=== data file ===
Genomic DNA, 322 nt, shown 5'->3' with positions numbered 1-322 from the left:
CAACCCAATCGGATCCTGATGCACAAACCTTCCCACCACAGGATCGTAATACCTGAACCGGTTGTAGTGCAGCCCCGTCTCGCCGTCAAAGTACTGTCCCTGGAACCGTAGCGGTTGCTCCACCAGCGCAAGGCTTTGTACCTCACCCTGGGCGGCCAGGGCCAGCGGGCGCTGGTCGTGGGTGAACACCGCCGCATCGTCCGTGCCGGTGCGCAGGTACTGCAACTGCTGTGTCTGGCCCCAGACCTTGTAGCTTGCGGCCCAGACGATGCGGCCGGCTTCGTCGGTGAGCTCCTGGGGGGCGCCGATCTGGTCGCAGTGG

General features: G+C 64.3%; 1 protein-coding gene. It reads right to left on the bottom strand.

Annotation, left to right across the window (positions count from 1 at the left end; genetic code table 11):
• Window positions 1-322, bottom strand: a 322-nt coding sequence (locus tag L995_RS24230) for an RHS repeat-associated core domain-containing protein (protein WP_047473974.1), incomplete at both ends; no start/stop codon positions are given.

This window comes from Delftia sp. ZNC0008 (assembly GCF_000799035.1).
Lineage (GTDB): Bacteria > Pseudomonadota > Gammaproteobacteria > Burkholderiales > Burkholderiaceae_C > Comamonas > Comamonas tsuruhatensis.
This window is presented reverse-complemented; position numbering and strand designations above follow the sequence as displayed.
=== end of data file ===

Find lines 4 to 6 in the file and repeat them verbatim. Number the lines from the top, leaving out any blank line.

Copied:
Annotation, left to right across the window (positions count from 1 at the left end; genetic code table 11):
• Window positions 1-322, bottom strand: a 322-nt coding sequence (locus tag L995_RS24230) for an RHS repeat-associated core domain-containing protein (protein WP_047473974.1), incomplete at both ends; no start/stop codon positions are given.

This window comes from Delftia sp. ZNC0008 (assembly GCF_000799035.1).